Wednesday, October 6, 2021

Patients With SUDs Have Higher Risk of Breakthrough COVID-19 Infection

People who are fully vaccinated against COVID-19 and have a substance use disorder (SUD) appear to be at higher risk for breakthrough infections than people without an SUD, according to a report in World Psychiatry.

The risk of breakthrough infection for people with SUDs ranged from 6.8% for tobacco use disorder to 7.8% for cannabis use disorder. The risk of breakthrough infections in vaccinated people without an SUD was 3.6%.

“[T]he overall risk of COVID-19 among vaccinated people with substance use disorders is very low,” NIDA Director Nora D. Volkow, M.D., one of the study authors, said in a news release. “We must continue to encourage and facilitate COVID-19 vaccination among people with substance use disorders, while also acknowledging that even after vaccination, this group is at an increased risk and should continue to take protective measures against COVID-19.”

The researchers analyzed de-identified data from electronic health records for 30,183 fully vaccinated patients with history of SUD and 549,189 patients without SUD between December 2020 and August 2021—a period that included the Delta variant outbreak. Among the fully vaccinated population with an SUD, 7,802 patients had a diagnosis of alcohol use disorder, 2,058 of cannabis use disorder, 1,011 of cocaine use disorder, 2,379 of opioid use disorder, and 21,941 of tobacco use disorder.

The risk of breakthrough infection for all five SUDs was significantly higher than for vaccinated individuals without an SUD: alcohol use disorder (7.2%), cannabis use disorder (7.8%), cocaine use disorder (7.7%), opioid use disorder (7.1%), and tobacco use disorder (6.8%). Additionally, the rates of hospitalization and death for SUD patients with a breakthrough infection were 22.5% and 1.7%, respectively, compared with 17.5% and 1.1%, respectively, in patients without an SUD who had a breakthrough infection.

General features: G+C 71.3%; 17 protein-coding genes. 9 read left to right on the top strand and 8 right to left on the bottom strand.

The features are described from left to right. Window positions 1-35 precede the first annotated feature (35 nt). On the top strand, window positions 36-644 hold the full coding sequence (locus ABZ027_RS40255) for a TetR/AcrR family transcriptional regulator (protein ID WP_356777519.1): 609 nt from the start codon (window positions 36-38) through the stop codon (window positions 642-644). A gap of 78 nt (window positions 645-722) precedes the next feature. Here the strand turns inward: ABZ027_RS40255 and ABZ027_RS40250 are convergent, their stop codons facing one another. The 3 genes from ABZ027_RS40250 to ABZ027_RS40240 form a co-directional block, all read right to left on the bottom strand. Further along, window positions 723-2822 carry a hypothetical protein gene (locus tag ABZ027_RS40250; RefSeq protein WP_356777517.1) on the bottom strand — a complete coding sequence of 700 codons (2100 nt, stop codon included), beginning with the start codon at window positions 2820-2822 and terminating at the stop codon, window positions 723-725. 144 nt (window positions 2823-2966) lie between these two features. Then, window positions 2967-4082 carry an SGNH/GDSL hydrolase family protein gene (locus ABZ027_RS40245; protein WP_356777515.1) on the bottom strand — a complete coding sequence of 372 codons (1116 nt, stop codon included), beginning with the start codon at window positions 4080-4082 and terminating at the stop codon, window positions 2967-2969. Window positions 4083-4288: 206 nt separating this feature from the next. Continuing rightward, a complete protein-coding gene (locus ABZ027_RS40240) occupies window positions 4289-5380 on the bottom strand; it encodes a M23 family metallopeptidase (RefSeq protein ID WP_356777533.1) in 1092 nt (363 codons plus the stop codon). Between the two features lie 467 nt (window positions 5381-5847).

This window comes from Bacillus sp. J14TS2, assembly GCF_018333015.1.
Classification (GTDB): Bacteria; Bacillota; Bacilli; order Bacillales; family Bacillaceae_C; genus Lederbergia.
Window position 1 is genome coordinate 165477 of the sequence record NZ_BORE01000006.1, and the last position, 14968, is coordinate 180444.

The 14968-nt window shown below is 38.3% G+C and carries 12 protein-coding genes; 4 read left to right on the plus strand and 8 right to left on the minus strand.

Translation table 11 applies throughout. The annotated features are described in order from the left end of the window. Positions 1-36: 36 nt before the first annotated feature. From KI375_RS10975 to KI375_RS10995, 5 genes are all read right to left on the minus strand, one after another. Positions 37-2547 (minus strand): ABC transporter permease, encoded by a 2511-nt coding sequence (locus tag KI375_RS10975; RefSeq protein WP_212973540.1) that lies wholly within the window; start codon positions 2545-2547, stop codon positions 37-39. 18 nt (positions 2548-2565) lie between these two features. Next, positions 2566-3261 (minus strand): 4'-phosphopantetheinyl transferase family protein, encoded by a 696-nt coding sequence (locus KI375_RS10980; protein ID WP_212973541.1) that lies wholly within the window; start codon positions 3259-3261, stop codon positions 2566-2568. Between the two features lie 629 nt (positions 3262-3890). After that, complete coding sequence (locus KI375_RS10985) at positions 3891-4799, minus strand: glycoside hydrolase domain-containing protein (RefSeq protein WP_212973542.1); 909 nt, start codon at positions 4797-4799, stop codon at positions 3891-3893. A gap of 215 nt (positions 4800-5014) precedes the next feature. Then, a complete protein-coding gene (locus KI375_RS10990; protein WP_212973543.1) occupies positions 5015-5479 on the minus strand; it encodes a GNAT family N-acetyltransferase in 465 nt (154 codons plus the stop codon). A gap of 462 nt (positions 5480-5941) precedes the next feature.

When the researchers matched individuals with and without an SUD for lifetime comorbidities and adverse socioeconomic determinants of health, they found there was no difference in the risk of breakthrough infections between these populations, except for patients with cannabis use disorder, who remained at increased risk.

“These data suggest that fully vaccinated SUD individuals are at higher risk for breakthrough COVID-19 infection, and this is largely due to their higher prevalence of comorbidities and adverse socioeconomic determinants of health compared with non-SUD individuals,” the study authors wrote. “The high frequency of comorbidities in SUD patients is also likely to contribute to their high rates of hospitalization and death following breakthrough infection.”

For related information, see the Psychiatric News article “SUD Patients More Susceptible to COVID-19, Adverse Outcomes.”

(Image: iStock/SDI Productions)

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